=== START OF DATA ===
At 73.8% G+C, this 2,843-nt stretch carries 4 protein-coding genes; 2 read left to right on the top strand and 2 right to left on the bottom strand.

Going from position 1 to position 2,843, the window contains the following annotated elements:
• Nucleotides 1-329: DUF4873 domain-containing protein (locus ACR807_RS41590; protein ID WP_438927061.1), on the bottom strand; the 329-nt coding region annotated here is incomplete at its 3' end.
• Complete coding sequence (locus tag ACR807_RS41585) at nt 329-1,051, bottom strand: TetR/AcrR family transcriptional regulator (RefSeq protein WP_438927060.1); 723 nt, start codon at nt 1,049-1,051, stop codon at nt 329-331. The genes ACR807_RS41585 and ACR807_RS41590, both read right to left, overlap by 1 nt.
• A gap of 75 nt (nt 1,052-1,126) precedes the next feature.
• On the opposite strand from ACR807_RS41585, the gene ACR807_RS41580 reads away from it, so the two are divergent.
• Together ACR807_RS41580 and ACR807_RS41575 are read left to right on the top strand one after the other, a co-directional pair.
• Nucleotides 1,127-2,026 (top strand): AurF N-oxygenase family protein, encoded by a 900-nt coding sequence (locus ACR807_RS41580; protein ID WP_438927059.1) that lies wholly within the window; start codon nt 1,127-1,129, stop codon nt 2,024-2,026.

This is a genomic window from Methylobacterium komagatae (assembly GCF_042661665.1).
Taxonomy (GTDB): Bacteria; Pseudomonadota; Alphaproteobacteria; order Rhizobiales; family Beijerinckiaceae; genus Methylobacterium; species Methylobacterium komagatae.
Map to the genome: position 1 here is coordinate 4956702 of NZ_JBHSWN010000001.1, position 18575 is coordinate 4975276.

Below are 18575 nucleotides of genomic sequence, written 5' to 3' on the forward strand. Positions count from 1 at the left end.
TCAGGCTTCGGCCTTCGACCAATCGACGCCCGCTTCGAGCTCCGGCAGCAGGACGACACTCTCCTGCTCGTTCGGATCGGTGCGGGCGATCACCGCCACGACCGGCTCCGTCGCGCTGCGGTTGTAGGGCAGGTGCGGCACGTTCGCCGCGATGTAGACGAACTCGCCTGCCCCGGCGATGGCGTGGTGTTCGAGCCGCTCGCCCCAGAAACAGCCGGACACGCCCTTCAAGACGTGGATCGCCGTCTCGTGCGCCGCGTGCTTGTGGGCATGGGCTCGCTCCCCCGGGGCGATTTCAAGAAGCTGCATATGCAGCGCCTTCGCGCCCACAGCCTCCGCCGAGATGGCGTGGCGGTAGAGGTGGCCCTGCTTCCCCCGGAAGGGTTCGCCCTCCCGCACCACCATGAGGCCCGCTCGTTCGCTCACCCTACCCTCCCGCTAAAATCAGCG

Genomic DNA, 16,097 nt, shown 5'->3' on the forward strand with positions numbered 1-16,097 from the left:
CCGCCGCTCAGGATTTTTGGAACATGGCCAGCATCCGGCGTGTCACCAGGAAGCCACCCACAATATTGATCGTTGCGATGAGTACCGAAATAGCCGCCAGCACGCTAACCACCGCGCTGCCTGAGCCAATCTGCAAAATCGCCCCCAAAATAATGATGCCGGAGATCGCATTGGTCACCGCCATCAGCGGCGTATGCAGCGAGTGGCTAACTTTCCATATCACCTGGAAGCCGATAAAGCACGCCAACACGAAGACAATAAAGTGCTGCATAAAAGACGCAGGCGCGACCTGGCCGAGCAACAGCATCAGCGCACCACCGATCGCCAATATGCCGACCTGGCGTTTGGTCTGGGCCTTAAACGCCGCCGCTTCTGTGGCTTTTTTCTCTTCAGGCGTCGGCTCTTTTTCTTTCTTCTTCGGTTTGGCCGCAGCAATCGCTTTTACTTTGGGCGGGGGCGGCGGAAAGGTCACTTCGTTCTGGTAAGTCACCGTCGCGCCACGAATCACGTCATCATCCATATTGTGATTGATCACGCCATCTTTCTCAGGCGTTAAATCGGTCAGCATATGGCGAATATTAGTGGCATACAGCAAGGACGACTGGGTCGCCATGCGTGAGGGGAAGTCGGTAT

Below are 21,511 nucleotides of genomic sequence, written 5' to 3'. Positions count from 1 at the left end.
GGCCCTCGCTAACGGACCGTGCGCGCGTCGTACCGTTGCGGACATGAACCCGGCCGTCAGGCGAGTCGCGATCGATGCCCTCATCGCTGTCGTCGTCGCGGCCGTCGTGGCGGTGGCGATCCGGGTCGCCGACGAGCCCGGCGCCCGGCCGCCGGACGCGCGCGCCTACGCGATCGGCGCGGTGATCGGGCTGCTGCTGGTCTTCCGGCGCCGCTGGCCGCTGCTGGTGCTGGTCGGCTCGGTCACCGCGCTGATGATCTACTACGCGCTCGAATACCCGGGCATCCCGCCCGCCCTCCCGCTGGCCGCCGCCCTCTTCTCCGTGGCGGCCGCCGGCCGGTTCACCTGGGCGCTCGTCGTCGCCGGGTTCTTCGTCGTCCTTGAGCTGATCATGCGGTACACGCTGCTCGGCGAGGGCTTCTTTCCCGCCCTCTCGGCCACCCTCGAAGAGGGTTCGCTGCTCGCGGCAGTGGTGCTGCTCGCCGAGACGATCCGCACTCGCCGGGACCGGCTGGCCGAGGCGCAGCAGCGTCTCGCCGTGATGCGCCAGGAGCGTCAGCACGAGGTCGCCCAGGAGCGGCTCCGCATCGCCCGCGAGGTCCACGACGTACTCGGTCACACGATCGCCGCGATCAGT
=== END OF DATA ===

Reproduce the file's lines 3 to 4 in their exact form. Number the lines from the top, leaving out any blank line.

• Nucleotides 1-329: DUF4873 domain-containing protein (locus ACR807_RS41590; protein ID WP_438927061.1), on the bottom strand; the 329-nt coding region annotated here is incomplete at its 3' end.
• Complete coding sequence (locus tag ACR807_RS41585) at nt 329-1,051, bottom strand: TetR/AcrR family transcriptional regulator (RefSeq protein WP_438927060.1); 723 nt, start codon at nt 1,049-1,051, stop codon at nt 329-331. The genes ACR807_RS41585 and ACR807_RS41590, both read right to left, overlap by 1 nt.